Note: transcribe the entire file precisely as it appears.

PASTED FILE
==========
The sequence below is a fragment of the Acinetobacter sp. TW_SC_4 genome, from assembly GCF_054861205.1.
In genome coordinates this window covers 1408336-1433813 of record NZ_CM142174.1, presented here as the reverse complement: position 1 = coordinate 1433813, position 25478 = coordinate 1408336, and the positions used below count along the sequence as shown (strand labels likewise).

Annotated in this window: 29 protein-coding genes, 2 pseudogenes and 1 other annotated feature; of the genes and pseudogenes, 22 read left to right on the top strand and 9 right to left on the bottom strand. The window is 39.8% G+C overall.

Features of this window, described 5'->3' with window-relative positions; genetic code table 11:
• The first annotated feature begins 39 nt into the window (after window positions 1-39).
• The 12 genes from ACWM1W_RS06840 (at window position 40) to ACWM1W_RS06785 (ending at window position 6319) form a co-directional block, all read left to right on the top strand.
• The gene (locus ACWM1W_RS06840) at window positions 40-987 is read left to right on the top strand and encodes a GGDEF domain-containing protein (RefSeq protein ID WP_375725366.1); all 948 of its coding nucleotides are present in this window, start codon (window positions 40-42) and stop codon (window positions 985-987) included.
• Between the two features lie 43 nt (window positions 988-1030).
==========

The sequence below is a fragment of the Acinetobacter sp. TW_SC_4 genome, from assembly GCF_054861205.1.
In genome coordinates this window covers 1408336-1433813 of record NZ_CM142174.1, presented here as the reverse complement: position 1 = coordinate 1433813, position 25478 = coordinate 1408336, and the positions used below count along the sequence as shown (strand labels likewise).

Annotated in this window: 29 protein-coding genes, 2 pseudogenes and 1 other annotated feature; of the genes and pseudogenes, 22 read left to right on the top strand and 9 right to left on the bottom strand. The window is 39.8% G+C overall.

Features of this window, described 5'->3' with window-relative positions; genetic code table 11:
• The first annotated feature begins 39 nt into the window (after window positions 1-39).
• The 12 genes from ACWM1W_RS06840 (at window position 40) to ACWM1W_RS06785 (ending at window position 6319) form a co-directional block, all read left to right on the top strand.
• The gene (locus ACWM1W_RS06840) at window positions 40-987 is read left to right on the top strand and encodes a GGDEF domain-containing protein (RefSeq protein ID WP_375725366.1); all 948 of its coding nucleotides are present in this window, start codon (window positions 40-42) and stop codon (window positions 985-987) included.
• Between the two features lie 43 nt (window positions 988-1030).